Prof. Bruce Lewenstein led the COMM5660 Science Communication Workshop which aims to train researchers in the sciences to communicate effectively with non scientists such as policy makers, political stakeholders, the media, and the general public. Learn what participants got out of the workshop and consider registering for the Spring session March 1-3, 2019:
"This workshop was incredibly important for exposing new career paths. There were plenty of activities that required implementing what we were taught. For example, writing different types of ledes for different audiences, blog posts, etc. The implicit (though casual) timeline forced us to get over immediate perfectionism/procrastination and created a constructive learning environment. Being able to label certain communication tools was also great (labeling explanatory techniques as “quasi-scientific/transformative/etc” within our own writing drove home the concepts).
This workshop provided current, practical advice for communicating with members of the media, knowing what to look for in journalistic articles, how to enter a new (and otherwise foreign) career path, what skills are useful outside of academia, what fellowships and opportunities might be available, how to get involved within Cornell and after we graduate, etc. Bruce’s advice and the resources he directed us to were extremely valuable to me." (Microbiology)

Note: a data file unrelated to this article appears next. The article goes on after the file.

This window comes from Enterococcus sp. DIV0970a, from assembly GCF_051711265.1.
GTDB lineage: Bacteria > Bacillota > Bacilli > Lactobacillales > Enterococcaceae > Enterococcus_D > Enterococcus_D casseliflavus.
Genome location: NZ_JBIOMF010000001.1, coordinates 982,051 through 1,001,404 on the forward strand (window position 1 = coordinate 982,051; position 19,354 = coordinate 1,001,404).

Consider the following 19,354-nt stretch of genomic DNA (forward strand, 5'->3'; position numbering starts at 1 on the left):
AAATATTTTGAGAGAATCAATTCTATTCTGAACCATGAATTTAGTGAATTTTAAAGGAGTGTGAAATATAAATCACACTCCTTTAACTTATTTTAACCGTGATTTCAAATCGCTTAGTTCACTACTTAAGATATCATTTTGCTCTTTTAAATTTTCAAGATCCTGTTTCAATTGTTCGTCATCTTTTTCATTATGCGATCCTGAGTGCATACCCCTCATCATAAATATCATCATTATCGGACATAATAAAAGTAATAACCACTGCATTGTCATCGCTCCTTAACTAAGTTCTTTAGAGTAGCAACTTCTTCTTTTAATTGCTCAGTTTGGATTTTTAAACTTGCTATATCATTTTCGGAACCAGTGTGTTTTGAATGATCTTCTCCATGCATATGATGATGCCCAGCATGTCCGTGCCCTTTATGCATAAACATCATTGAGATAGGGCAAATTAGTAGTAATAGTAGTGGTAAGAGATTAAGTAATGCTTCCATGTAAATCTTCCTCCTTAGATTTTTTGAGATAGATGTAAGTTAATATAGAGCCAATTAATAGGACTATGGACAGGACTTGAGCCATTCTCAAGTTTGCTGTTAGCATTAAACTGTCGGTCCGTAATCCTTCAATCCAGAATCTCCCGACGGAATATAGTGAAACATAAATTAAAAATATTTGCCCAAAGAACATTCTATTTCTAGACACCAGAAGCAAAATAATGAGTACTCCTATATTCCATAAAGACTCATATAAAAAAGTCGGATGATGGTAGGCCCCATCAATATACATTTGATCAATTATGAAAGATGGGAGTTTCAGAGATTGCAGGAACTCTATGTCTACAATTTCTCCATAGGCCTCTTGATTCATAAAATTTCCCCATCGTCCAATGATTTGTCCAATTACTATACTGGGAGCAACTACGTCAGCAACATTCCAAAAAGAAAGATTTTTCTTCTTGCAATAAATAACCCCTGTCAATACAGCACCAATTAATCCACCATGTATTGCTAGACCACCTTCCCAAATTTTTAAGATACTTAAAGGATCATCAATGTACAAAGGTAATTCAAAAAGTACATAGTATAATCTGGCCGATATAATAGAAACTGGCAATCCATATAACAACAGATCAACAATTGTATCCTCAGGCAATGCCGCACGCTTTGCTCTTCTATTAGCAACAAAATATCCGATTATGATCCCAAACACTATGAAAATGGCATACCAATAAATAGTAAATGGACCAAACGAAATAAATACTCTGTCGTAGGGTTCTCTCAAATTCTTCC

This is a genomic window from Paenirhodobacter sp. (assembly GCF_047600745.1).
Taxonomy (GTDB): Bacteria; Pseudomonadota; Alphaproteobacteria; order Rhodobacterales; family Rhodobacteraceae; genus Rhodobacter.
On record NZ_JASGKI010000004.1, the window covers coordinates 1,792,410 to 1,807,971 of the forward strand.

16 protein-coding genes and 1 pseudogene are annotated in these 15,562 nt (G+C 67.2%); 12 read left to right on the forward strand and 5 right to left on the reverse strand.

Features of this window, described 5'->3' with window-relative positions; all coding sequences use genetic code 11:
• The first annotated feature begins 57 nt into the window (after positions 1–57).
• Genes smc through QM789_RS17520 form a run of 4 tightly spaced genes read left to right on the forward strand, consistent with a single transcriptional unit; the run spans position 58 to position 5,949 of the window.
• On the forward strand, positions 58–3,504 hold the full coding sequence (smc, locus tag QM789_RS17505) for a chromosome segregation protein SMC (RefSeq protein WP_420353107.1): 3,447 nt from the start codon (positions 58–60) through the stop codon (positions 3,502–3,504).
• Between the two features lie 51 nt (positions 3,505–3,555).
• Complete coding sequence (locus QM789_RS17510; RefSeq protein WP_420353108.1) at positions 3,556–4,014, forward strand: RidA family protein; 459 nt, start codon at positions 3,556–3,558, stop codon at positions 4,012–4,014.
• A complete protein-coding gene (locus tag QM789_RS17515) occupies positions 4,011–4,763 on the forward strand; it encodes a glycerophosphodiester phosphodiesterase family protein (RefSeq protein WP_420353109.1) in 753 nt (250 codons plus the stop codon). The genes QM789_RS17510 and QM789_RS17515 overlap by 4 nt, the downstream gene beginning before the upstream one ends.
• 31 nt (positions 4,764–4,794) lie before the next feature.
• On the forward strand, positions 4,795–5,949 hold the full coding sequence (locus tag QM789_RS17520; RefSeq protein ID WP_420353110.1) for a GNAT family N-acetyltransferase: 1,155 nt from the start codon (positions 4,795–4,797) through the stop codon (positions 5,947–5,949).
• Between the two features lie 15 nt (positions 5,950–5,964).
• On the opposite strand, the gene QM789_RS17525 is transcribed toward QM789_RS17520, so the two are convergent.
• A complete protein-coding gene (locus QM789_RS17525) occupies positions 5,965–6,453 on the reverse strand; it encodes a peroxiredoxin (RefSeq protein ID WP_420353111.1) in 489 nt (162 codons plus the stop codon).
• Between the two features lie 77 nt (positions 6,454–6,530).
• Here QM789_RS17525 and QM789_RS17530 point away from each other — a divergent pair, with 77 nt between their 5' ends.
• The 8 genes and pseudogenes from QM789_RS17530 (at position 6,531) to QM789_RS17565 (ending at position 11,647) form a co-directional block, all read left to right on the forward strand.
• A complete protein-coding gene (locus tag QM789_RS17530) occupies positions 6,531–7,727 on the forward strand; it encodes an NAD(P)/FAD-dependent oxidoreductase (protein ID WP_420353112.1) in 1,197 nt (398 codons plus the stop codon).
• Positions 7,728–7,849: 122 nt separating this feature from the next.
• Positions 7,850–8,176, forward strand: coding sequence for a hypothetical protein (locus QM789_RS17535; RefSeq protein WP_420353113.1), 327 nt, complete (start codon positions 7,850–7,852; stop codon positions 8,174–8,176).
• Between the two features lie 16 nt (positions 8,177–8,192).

"I learned that most people connect better when you elicit emotions through personal stories rather than by listing facts, which is contrary to what most scientists (myself included) would think." (Biological and Environmental Engineering)
"Lots of resources and ideas on how to get involved in different ways with science communication - it's not just a single entry career." (Unknown field)
"I was exposed to the variety of ways to get involved in science communication. The talks gave me a lot of ideas about what opportunities I might consider going forward."(Ecology and Evolutionary Biology)
"This workshop helps me explore identify skills that can be translated in to a career in Science communication. The main takeaways from this experience are:
- Identify a scientific communication activity that matches your interest, skills, and talent.
- Think about how to combine science with communication from your own research perspective (scientific field).
- A journalist or non-scientific mind will see a scientific discovery from a very different perspective. When explaining your ideas think about your audience." (Food Science and Technology)
"The methods to explain the science to the public. The skills to involved in an interview." (Food Science and Technology)
"How to communicate true knowledge." (Education)